Sunday, November 20, 2011

It's Nifty To Be Thrifty

Ever have this scenario happen to you?  A friend compliments me on my clothes. I say, 'thanks! I got it at the thrift store!' They look at me, and their eyes get wider, their eyebrows shoot up and they say, in this skeptical, ambiguous voice, 'Really?'  Yes, really. Actually, that is where I got half my closet. I am still trying to figure out what the stigma is....(if you know, please tell me! I mean, it isn't like I don't launder the clothes before I wear them! Sheesh....)
I love to shop. Years ago I worked in retail management and, even today, whenever I walk into a store and that starchy, ethereal scent of new clothes hits my nose I am transported back to those days of unwrapping piles and piles of shirts, and jeans, and sweaters. Folding them, applying size stickers in careful precision, and arranging them in impeccable piles of perfected fabric. Oh right, and of course, buying them. In those days I had more clothes than I had closet space. They spilled out of drawers and laid over furniture. Camisoles hung four to a hanger and t-shirts were stacked 10 high. I could go weeks without doing laundry. Yes, I had that many clothes. (sigh) I cringe when I think about how much money went into my obsession with new clothes. And when I left the house I was still the same person.... no better (maybe a little worse though) for all those expensive clothes on my back. At the end of the day, they certainly weren't making me any happier.
Today, I still love retail. And, the truth is, some days it is hard to resist that temptation to buy everything that I see when I go to the mall. Several things help to deter me: 1.) the closets in our 1920's house are minuscule. I think they should actually be called 'cracks in the walls behind a door'. 2.) My husband trusts me with our credit/debit card. Sure, he never really checks up on me or tells me what I can/can't buy but I certainly want to be a responsible steward of our finances for him and 3.) Paul tells us in 1 Timothy 2:9 that women should 'dress modestly, with decency and propriety, not with braided hair or gold or pearls or expensive clothes'. Well, there it is: without expensive clothes. Talk about seeing it in black and white, right?
And so I have fallen in love with thrift and consignment stores. (It wasn't hard - I am lucky to have several very lovable ones in my area.) And (alert: slight bragging moment ahead) I have pretty much perfected the art of thrifting. It's a huge thrill to go shopping and come home with 3 outfits for under $20. Not only does it relieve my wallet of 'shopping-stress' but it also allows me to go shopping twice as much as I would if I was shopping for full-price clothes and I still spend way less money! Plus, I have gotten some great steals - like high-quality name brand clothes that I would normally not be able to afford for basement prices. Give it a try!  
Some hints for thrifting:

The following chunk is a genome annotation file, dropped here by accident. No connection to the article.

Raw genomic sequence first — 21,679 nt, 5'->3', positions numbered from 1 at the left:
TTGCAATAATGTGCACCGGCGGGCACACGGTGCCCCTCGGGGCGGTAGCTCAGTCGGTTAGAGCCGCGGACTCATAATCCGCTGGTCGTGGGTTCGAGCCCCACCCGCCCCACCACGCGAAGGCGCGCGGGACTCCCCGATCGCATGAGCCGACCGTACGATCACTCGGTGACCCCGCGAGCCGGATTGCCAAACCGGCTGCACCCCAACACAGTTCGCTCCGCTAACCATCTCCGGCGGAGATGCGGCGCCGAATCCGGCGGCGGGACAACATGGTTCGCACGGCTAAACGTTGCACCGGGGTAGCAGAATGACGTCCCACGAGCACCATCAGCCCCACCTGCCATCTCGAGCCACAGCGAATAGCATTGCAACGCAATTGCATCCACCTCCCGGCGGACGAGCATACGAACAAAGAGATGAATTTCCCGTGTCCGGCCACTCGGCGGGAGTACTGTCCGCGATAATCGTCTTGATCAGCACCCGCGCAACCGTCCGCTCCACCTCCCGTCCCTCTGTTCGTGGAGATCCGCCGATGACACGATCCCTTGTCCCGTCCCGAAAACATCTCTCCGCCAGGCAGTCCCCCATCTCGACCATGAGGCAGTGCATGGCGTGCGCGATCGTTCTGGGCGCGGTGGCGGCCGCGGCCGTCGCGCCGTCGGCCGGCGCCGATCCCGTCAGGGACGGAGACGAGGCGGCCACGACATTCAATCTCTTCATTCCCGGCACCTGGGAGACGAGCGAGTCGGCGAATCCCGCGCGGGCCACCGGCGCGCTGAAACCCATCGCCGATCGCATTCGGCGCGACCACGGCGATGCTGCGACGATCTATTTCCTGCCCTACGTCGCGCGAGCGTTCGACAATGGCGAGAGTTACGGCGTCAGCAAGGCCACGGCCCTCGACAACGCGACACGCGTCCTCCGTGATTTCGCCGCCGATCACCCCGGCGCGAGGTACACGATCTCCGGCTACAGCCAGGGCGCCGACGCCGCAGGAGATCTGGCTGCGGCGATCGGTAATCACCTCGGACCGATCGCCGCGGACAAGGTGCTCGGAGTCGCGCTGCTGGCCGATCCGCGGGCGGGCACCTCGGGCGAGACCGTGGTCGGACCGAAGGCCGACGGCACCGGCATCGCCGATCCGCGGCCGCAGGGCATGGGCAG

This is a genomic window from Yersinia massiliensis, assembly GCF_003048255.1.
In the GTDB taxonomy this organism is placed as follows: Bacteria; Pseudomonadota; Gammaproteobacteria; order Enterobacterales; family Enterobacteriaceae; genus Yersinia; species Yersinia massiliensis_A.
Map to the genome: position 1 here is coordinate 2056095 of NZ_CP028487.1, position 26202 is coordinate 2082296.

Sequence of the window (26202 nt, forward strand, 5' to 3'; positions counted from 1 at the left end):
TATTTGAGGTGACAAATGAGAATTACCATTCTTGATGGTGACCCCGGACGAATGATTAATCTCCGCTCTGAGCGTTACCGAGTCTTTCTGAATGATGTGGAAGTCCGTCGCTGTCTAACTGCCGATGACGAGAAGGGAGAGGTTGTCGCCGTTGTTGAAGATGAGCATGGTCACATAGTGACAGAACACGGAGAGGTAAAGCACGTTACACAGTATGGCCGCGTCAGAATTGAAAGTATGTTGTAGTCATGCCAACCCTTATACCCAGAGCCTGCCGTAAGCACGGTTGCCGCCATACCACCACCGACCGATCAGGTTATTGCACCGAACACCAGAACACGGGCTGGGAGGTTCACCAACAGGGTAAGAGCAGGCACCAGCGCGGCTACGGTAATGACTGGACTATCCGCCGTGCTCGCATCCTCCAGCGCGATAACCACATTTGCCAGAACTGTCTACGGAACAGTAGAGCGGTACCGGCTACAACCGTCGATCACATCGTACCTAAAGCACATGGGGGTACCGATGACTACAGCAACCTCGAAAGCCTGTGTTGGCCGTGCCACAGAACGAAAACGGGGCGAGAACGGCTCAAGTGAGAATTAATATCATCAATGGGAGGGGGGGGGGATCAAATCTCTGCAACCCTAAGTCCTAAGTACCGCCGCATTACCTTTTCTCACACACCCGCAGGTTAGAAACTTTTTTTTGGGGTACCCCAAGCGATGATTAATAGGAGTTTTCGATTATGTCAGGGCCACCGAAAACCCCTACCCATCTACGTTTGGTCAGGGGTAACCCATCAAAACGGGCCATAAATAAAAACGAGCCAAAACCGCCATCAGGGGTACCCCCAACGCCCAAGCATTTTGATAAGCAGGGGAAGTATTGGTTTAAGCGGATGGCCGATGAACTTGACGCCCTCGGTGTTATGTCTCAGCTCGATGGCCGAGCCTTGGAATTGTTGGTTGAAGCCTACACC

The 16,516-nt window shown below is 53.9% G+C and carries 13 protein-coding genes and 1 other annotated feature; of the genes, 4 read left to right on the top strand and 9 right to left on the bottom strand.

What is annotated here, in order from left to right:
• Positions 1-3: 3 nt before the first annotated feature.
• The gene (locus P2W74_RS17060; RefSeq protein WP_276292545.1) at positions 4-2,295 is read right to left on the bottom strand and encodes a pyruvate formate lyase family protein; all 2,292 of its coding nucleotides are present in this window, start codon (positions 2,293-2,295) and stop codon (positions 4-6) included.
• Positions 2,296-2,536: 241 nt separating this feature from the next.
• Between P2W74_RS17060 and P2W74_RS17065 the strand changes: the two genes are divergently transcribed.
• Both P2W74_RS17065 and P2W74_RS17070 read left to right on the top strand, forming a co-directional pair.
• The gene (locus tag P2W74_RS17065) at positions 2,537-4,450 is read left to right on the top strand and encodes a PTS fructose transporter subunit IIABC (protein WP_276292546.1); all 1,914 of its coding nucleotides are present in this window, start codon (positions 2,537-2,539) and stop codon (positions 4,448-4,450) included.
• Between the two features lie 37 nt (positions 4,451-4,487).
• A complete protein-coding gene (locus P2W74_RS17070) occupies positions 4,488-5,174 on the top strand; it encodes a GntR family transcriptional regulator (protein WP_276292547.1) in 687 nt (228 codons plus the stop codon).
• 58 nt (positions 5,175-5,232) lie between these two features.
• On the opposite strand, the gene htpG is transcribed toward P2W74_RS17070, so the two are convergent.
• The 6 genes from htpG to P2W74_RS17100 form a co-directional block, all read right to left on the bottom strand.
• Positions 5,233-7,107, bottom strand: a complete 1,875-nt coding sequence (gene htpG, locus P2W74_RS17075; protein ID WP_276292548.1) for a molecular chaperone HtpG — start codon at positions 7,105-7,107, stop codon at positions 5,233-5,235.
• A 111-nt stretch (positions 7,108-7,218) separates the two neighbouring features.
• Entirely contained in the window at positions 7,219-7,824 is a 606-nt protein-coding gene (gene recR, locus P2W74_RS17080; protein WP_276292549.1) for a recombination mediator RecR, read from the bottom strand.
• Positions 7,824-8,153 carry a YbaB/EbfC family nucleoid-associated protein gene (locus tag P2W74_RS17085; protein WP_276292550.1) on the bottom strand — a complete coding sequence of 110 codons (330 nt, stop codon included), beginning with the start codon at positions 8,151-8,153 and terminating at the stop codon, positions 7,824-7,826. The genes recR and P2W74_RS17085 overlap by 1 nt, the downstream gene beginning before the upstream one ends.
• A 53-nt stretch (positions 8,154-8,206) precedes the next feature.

• Don't go when you are short on time. Give yourself plenty of time to hunt for those great treasures.
  • Examine everything! Check for tears, stains, discolorations, missing buttons, etc. Pay special attention to cuffs and collars, where dirt sometimes goes unnoticed at first. I have learned the hard way when I got a piece home and had overlooked these places. If a piece is dirty, determine whether it appears to be something that can be laundered out - unless it looks like dirt that happened while on the rack, pass on it. The stain is probably already set. If there is a slight tear or rip that can be easily mended, point it out and ask for a discount. Most places will reduce the price.
  • Get friendly with the owners of the store. This works best with smaller, privately-owned shops.  After you have been in a time or two, introduce yourself and compliment them on their selection, layout, whatever....  Getting friendly lets you use them to your advantage. If you are looking for a specific piece or size, let them know and ask if you can leave your phone number. This is a business for them and if they have a potential buyer for a piece, you can guarantee they will call you as soon as they see it come through the door. I have gotten some great dresses this way, not to mention some favors such as discounts and the privilege of returning something in spite of the no-return policy.
  •  Visit often. Thrift and consignment stores are always getting new things in.
  • In light of the 'visit often' idea, don't be tempted to over-buy. While it is true that you won't find multiple items at a thrift store, you don't want to buy things just because they are there. Ask yourself if you will really get use out of the piece. As my sister often says, 'if you are iffy, don't buy it.'
*A kind-of-important note: Although I buy a lot of my clothes at thrift stores, I haven't boycotted regular stores. I just make it a point to only buy things when they are on sale. Even staple pieces, like a great pair of jeans, or versatile shoes, or a seasonal jacket can be found at awesome prices if you follow sales and are patient. Unlike thrifts, chain retail stores do have stock, so you can guarantee if you wait for a reduction in price you will still be able to get what you want.

Dress: Goodwill $4, Boyfriend cardigan: Target on sale $14.99, Belt: Dressbarn on sale $9.99, Boots: Steve Madden on sale $60 (reg. $89) 

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